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Advanced Reel & Winch Notes

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  • dave santos
    Thanks, Dan l, for the kind word. Here are some further tricks & tips- Reel Shape- A wide reel has a fairly constant mechanical ratio as line is removed or
    Message 1 of 2 , Feb 4, 2010

      Thanks, Dan'l, for the kind word. Here are some further tricks & tips-



      Reel Shape- A wide reel has a fairly constant mechanical ratio as line is removed or added & allows line to dry easier. A narrow reel has a highly variable progressive mechanical ratio such that when all the line is out, & the kite is pulling strongest in wind aloft, the skinny spindle diameter has a high mechanical advantage; but as the line is retracted onto its own backing it runs faster, helping land the kite right to the reel in low surface wind.


      ElectroTethers- A reel for an electrotether needs rotary contacts to convey current past itself. Such reels typically require special insulation & grounding. Winding an electrotether into many coils on a reel will cause well known impedance & magnetic field effects. High voltage, high frequency AC, & ferrous reel construction augment such effects. Inductive & resistive heating  of electrotether on the reel may be a factor. AWE schemes requiring high current VTOL from a loaded reel could be particularly problematic.


      Multi-reels have many variations. 


      A gurdy is a set of reels on one drive shaft with a clutch on each spool. Fishermen use this rig to troll with multilines, selectively reeling any line as needed. 

      Multi-lines can be reeled onto one spool provided a fairlead array orders them, especially combing the lines apart on unreeling.

      A single winch/capstan can serve many lines serially, just as a sailboat might use a single winch for multiple functions. 

      Winching power can migrate between winching stations, just as a sailor carrys around a winch handle from winch to winch. At an AWE field a motor unit might be rolled around to apply winch power at any point.


      Lines rigged with connectors, swivels, & other small tackle can generally be wound onto a reel without problems particularly if the fittings are small & smooth & tension is moderate. Siderigged gear on a line can even be taken up, perhaps onto sidetrack space on the spool. Notches in a spool wall facilitate sidetracking.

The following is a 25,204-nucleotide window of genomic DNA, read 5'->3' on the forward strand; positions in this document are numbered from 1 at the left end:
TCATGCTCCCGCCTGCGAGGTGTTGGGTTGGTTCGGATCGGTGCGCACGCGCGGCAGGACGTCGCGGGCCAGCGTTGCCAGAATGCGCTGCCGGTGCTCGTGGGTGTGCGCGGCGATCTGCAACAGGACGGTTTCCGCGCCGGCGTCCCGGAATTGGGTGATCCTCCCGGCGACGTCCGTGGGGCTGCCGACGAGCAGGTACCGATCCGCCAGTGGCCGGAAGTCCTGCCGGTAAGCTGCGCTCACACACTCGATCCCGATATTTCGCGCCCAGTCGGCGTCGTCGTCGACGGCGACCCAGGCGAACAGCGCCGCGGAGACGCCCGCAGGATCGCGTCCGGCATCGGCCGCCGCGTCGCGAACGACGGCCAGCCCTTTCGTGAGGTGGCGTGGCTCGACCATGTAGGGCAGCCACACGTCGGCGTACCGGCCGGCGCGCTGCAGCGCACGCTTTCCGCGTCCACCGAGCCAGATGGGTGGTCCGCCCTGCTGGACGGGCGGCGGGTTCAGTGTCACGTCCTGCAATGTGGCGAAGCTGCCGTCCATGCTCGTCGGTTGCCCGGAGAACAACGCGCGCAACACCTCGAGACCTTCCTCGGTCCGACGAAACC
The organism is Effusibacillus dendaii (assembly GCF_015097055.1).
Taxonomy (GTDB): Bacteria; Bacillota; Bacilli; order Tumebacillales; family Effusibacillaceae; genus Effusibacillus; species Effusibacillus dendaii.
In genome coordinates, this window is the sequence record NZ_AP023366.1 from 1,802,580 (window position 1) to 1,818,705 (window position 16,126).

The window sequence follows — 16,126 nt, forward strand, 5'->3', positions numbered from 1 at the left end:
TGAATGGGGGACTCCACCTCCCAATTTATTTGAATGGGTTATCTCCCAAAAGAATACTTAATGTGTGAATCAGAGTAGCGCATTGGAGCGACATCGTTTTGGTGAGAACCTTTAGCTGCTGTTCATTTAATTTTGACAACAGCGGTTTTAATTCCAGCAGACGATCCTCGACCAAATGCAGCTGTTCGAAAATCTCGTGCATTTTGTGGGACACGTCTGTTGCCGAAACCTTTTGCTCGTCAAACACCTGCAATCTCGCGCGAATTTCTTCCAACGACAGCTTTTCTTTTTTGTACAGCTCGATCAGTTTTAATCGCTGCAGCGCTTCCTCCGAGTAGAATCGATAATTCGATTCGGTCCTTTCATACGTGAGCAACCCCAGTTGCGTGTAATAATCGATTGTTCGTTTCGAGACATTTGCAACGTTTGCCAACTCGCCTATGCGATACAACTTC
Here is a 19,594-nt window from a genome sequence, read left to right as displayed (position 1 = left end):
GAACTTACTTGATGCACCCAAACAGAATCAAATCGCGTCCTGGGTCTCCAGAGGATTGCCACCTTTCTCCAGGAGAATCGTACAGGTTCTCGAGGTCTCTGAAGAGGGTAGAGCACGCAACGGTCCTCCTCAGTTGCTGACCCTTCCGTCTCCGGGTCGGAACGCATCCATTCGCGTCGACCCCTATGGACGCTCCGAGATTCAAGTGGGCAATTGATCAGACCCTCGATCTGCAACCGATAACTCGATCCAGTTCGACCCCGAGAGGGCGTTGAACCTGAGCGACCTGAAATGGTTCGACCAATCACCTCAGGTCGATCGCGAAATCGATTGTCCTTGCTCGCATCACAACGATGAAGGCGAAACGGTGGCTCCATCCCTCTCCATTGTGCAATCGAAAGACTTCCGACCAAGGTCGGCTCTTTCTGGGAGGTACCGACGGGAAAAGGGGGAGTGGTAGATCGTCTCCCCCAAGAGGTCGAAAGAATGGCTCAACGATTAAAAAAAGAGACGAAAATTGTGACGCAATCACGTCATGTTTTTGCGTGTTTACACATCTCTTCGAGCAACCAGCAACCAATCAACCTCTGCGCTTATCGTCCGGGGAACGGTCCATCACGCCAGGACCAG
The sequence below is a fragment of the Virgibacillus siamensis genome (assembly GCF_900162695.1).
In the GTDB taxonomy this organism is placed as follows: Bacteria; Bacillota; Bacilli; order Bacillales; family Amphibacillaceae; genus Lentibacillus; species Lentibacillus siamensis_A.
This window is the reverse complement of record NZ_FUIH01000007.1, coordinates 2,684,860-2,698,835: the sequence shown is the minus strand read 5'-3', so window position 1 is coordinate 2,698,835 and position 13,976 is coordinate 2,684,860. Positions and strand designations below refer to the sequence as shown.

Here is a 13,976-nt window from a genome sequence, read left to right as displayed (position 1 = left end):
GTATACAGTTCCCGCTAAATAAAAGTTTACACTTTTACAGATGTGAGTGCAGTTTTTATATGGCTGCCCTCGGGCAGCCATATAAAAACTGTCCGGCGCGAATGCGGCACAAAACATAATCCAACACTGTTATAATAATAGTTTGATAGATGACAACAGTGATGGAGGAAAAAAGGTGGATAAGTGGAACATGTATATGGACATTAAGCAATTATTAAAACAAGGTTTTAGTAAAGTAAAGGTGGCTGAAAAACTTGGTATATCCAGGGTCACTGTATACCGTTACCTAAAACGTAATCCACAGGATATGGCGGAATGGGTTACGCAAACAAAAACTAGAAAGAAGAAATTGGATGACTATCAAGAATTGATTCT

Limit stops & varied sensor targets (magnetic, optical, etc.) on a line enable prcise winch/reel automation. Line length & reel revolution counters provide a more general state picture.


      Extra line is commonly stored on a working reel. As leader sections wear they are trimmed & new line wound out.


      Selecting motive power for winches follows a well established pattern across scale. Without going into explanation, at the tiny scale electrostatic motors are favored, at mini to medium scale human-power or direct electric (gear)motor driving is good, at medium scale pneumatic actuation is practical, & at the largest scale hydraulic power is a sound choice. An electric motor driven compression stage is common for the last two fluid power scales, but direct kite power compression could serve.


      Tensioners of many kinds are a common line handling expedient. Backlash snarls of slack line at the kite reel have been addressed by Peter Lynn (Sr.) with a small water flow in a tube that extrudes line slack. Compressed air may be desirable.


      Hacker Tip- A reel made from a wheel rim can be walled up for high capacity by taking the tire, splitting it around the circumference & mounting the sidewalls crossed inside-out back onto the rim.



      coopip





    • Robert Stuart
      At some point, we will probably notice an effect that surprised (I think) Henry Bessemer, when he hit upon the idea of taking deep ocean soundings using piano
      Message 2 of 2 , Feb 4, 2010
        At some point, we will probably notice an effect that surprised (I think) Henry Bessemer, when he hit upon the idea of taking deep ocean soundings using piano wire instead of rope to speed the process. He got his sounding, and all was going fine until his winding drum imploded. One can reproduce the effect by wrapping a long rubber band around one's finger. For high-altitude work, we will need a slack loop between the winches and the take-up reel.

        Bob Stuart

        ----- Original Message -----